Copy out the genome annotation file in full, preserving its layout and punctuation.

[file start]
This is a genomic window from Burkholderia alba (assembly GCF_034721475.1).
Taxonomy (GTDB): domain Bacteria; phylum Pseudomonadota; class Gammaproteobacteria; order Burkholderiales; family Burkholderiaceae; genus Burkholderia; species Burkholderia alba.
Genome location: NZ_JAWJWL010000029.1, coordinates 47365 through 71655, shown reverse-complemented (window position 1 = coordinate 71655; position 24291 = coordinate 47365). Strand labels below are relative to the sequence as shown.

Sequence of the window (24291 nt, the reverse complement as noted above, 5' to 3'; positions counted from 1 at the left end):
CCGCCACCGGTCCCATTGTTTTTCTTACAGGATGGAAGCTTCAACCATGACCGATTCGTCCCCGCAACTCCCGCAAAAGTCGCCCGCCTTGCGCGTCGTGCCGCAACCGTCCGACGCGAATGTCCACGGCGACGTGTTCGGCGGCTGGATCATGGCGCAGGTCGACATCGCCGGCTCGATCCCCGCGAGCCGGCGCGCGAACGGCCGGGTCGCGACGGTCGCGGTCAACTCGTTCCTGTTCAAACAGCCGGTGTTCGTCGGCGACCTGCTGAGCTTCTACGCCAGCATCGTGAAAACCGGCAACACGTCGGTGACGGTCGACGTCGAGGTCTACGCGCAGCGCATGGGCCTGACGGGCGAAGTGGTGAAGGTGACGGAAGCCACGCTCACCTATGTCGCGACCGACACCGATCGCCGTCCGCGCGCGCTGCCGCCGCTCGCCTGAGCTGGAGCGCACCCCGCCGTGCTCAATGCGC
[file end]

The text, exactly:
This is a genomic window from Burkholderia alba (assembly GCF_034721475.1).
Taxonomy (GTDB): domain Bacteria; phylum Pseudomonadota; class Gammaproteobacteria; order Burkholderiales; family Burkholderiaceae; genus Burkholderia; species Burkholderia alba.
Genome location: NZ_JAWJWL010000029.1, coordinates 47365 through 71655, shown reverse-complemented (window position 1 = coordinate 71655; position 24291 = coordinate 47365). Strand labels below are relative to the sequence as shown.

Sequence of the window (24291 nt, the reverse complement as noted above, 5' to 3'; positions counted from 1 at the left end):
CCGCCACCGGTCCCATTGTTTTTCTTACAGGATGGAAGCTTCAACCATGACCGATTCGTCCCCGCAACTCCCGCAAAAGTCGCCCGCCTTGCGCGTCGTGCCGCAACCGTCCGACGCGAATGTCCACGGCGACGTGTTCGGCGGCTGGATCATGGCGCAGGTCGACATCGCCGGCTCGATCCCCGCGAGCCGGCGCGCGAACGGCCGGGTCGCGACGGTCGCGGTCAACTCGTTCCTGTTCAAACAGCCGGTGTTCGTCGGCGACCTGCTGAGCTTCTACGCCAGCATCGTGAAAACCGGCAACACGTCGGTGACGGTCGACGTCGAGGTCTACGCGCAGCGCATGGGCCTGACGGGCGAAGTGGTGAAGGTGACGGAAGCCACGCTCACCTATGTCGCGACCGACACCGATCGCCGTCCGCGCGCGCTGCCGCCGCTCGCCTGAGCTGGAGCGCACCCCGCCGTGCTCAATGCGC